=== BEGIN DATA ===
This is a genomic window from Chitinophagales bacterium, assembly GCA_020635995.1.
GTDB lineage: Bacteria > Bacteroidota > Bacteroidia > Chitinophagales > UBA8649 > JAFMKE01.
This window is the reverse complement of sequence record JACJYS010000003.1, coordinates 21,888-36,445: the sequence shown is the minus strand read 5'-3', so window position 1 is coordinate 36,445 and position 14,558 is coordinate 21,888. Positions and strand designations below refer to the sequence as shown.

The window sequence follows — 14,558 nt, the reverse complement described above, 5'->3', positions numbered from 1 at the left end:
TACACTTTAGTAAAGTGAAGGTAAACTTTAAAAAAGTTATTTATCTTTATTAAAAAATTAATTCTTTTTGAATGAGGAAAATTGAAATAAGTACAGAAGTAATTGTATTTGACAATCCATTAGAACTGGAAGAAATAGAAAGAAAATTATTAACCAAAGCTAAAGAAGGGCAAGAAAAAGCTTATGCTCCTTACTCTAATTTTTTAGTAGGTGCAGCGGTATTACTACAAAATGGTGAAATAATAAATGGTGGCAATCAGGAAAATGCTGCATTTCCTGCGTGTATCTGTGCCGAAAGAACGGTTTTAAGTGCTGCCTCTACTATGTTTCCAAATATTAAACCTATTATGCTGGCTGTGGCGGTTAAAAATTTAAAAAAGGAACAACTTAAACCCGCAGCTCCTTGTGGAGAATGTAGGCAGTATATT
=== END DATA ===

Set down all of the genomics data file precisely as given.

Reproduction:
This is a genomic window from Chitinophagales bacterium, assembly GCA_020635995.1.
GTDB lineage: Bacteria > Bacteroidota > Bacteroidia > Chitinophagales > UBA8649 > JAFMKE01.
This window is the reverse complement of sequence record JACJYS010000003.1, coordinates 21,888-36,445: the sequence shown is the minus strand read 5'-3', so window position 1 is coordinate 36,445 and position 14,558 is coordinate 21,888. Positions and strand designations below refer to the sequence as shown.

The window sequence follows — 14,558 nt, the reverse complement described above, 5'->3', positions numbered from 1 at the left end:
TACACTTTAGTAAAGTGAAGGTAAACTTTAAAAAAGTTATTTATCTTTATTAAAAAATTAATTCTTTTTGAATGAGGAAAATTGAAATAAGTACAGAAGTAATTGTATTTGACAATCCATTAGAACTGGAAGAAATAGAAAGAAAATTATTAACCAAAGCTAAAGAAGGGCAAGAAAAAGCTTATGCTCCTTACTCTAATTTTTTAGTAGGTGCAGCGGTATTACTACAAAATGGTGAAATAATAAATGGTGGCAATCAGGAAAATGCTGCATTTCCTGCGTGTATCTGTGCCGAAAGAACGGTTTTAAGTGCTGCCTCTACTATGTTTCCAAATATTAAACCTATTATGCTGGCTGTGGCGGTTAAAAATTTAAAAAAGGAACAACTTAAACCCGCAGCTCCTTGTGGAGAATGTAGGCAGTATATT